So life circumstances around marriage, and where we were going to live, meant that I gave up my teaching job, which was a crazy thing to do in that era— that was in 1995, '96— and moved to Hamilton after we got married. It was only a couple of months after we were married, when I was doing some reading, I had a very clear conversation with God about what I was meant to do and be. And that's just set myself and my husband Michael on a new trajectory that was scary, but wonderful.
Then I entered the process for ministry candidacy through the United Church of Canada, had a couple of kids along the way, and extended my education program to six years instead of four. We went out to the Woodstock area when I was first ordained, stayed there for three years, then came to Burlington to work part-time in a church in the downtown core, which is why we live in Burlington. I then had a different stopping places along the way, meeting extraordinary people, and then eventually accepted this call to start in May of 2015. But because of the kids' ages, and where they're at— they're now in Grade 8 and Grade 11— it was important for us to stay put in their schools for stability. So for now, I drive the half hour out when I commute. And the congregation has been really wonderful about that. And we're settling in. This is our church home. And I'm happy here. So it's been quite a journey, but good.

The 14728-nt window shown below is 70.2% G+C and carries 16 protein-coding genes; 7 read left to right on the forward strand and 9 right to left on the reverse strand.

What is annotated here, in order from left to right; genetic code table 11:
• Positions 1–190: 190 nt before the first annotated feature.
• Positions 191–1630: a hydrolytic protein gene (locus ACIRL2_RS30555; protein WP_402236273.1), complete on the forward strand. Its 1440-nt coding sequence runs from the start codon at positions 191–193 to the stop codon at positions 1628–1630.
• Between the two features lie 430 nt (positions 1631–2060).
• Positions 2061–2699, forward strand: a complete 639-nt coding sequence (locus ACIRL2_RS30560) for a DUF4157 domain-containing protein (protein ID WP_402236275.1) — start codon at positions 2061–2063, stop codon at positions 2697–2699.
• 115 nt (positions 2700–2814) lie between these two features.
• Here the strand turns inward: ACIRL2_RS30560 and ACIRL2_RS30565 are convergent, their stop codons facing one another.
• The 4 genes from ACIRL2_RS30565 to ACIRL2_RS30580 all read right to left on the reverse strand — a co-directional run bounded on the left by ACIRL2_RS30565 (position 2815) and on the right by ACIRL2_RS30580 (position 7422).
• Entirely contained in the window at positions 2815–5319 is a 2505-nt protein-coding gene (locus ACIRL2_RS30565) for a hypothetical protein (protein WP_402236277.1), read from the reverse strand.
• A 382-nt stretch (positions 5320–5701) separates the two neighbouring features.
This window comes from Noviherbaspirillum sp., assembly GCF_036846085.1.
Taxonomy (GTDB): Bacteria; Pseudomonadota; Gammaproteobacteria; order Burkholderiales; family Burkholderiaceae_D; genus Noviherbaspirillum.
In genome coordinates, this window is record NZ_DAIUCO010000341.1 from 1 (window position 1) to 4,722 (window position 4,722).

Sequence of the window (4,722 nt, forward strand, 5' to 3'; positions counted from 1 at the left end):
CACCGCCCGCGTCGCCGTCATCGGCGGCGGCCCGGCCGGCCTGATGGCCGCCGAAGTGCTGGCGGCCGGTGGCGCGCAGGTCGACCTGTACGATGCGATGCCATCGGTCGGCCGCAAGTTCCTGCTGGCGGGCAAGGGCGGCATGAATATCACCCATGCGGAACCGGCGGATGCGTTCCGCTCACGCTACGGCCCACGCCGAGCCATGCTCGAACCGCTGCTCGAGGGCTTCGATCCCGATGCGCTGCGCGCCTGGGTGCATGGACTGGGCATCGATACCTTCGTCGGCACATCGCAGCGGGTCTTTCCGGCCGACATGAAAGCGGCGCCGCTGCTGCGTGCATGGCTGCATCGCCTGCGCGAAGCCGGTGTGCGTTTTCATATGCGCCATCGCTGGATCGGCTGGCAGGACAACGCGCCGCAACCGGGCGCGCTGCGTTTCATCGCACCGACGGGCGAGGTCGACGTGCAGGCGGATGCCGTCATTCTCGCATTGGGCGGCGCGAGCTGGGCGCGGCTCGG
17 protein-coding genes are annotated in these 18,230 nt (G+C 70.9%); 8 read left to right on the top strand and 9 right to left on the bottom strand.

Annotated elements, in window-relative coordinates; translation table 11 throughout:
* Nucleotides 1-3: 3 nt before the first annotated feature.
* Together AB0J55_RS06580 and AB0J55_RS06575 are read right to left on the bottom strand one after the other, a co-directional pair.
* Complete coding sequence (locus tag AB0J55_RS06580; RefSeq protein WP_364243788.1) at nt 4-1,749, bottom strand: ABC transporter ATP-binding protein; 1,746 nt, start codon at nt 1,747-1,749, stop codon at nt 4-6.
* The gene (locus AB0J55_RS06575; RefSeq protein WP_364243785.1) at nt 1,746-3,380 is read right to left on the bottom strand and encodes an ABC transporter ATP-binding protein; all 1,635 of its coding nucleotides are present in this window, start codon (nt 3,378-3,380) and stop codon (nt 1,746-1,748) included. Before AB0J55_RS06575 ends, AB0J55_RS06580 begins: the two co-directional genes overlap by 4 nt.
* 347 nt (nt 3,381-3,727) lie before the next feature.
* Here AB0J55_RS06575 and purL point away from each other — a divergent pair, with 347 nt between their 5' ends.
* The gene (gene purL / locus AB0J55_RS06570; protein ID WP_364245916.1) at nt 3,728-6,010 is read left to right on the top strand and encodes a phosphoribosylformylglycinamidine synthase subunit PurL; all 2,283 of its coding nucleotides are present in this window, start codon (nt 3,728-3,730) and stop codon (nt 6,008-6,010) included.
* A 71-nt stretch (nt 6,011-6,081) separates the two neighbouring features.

5 Briefly describe how you met Jesus.
I was introduced to Jesus… I can't think of a time when he wasn't present in my family, in the people closest by me. My immediate family closest to me, my parents, and my dad's parents, lived next door to us. They were from a reformed Mennonite community. Their every day existence defined discipleship to me. I know that now, but didn't at the time. They're not a verbose community, if you know that sect of Mennonites at all. They're very quiet in their faith. Even at their mealtimes they pray silently, praying before and after. And when they're in their own homes they get down on their knees to pray, even at meal times. So those core pieces of daily unfolding were really crucial in pointing to someone beyond myself, and knowing that Jesus is God; that Jesus is a walking representation of God here on earth, and knowing how we are to live and be and conduct ourselves, in all matters. There was an integrity of their faith that just completely carried through.
My mom was raised Scots Presbyterian before she emigrated, and that melded with my dad's culture. Even though he never joined that church, I was very heavily influenced by them. I never attended Sunday School, that’s just not part of the reformed Mennonite culture.
So (that combined culture) was very much part of home identity, home culture… (it was part of) everything from evening Bible stories and prayers, to matters of discipline, to asking what would Jesus want you to do.
So I can't name, and I guess it's partly our tradition in the United Church, in more reformed traditions… I can't name one singular moment of conversion. (I can't) say there was a time when I didn't know Jesus, and then suddenly, I did. But there's always been ongoing moments of greater revelation.